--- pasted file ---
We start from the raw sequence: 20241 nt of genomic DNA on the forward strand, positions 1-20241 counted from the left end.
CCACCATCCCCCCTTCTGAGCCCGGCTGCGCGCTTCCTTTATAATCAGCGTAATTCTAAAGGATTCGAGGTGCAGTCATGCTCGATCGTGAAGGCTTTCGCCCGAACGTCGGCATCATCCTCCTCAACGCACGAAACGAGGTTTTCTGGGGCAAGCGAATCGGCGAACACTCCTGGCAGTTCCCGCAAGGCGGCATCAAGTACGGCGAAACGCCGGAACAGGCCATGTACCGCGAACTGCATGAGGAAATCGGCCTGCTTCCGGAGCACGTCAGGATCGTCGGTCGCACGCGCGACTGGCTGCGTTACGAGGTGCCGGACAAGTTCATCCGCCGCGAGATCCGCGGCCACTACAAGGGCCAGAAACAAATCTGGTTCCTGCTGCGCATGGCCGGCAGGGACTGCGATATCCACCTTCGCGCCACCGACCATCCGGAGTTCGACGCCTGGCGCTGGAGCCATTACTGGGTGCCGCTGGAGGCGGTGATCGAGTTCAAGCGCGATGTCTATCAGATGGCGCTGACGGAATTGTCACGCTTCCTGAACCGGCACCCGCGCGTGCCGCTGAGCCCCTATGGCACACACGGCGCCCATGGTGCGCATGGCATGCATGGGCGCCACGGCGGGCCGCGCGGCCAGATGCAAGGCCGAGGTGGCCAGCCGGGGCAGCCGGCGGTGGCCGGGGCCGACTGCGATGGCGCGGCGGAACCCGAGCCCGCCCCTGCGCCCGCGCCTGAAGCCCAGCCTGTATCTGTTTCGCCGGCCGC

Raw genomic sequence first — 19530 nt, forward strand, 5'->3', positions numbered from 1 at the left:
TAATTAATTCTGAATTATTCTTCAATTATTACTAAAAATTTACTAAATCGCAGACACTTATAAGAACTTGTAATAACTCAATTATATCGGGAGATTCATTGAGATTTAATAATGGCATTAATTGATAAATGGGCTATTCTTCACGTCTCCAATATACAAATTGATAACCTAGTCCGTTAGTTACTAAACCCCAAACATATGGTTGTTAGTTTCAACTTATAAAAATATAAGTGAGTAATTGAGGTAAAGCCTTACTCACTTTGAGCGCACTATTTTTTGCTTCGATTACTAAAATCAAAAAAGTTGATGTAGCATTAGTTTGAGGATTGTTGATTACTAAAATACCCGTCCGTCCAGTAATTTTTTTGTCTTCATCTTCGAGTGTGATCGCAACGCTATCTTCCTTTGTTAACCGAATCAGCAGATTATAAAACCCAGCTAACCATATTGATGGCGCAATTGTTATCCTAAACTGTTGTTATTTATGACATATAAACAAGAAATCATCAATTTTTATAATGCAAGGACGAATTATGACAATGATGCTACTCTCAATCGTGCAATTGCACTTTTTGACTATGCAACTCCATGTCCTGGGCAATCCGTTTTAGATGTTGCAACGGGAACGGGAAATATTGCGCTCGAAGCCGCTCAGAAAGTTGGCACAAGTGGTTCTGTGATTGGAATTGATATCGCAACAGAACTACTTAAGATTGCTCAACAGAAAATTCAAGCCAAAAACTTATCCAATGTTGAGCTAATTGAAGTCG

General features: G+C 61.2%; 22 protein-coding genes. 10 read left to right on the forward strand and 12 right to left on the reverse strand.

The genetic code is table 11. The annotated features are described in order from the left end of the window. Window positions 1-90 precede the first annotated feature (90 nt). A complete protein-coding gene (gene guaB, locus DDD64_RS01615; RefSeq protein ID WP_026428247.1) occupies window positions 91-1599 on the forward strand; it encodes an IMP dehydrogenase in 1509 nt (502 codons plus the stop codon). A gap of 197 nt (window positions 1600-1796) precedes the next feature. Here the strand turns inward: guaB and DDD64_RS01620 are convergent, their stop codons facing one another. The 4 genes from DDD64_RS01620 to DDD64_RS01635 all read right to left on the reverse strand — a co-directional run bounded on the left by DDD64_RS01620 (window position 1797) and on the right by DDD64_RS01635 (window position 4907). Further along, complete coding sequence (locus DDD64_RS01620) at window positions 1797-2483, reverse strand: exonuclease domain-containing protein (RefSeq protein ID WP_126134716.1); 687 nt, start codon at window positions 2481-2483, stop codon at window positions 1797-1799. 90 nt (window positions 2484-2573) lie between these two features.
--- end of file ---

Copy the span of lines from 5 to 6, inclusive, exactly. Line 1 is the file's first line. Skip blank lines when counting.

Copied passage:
General features: G+C 61.2%; 22 protein-coding genes. 10 read left to right on the forward strand and 12 right to left on the reverse strand.

The genetic code is table 11. The annotated features are described in order from the left end of the window. Window positions 1-90 precede the first annotated feature (90 nt). A complete protein-coding gene (gene guaB, locus DDD64_RS01615; RefSeq protein ID WP_026428247.1) occupies window positions 91-1599 on the forward strand; it encodes an IMP dehydrogenase in 1509 nt (502 codons plus the stop codon). A gap of 197 nt (window positions 1600-1796) precedes the next feature. Here the strand turns inward: guaB and DDD64_RS01620 are convergent, their stop codons facing one another. The 4 genes from DDD64_RS01620 to DDD64_RS01635 all read right to left on the reverse strand — a co-directional run bounded on the left by DDD64_RS01620 (window position 1797) and on the right by DDD64_RS01635 (window position 4907). Further along, complete coding sequence (locus DDD64_RS01620) at window positions 1797-2483, reverse strand: exonuclease domain-containing protein (RefSeq protein ID WP_126134716.1); 687 nt, start codon at window positions 2481-2483, stop codon at window positions 1797-1799. 90 nt (window positions 2484-2573) lie between these two features.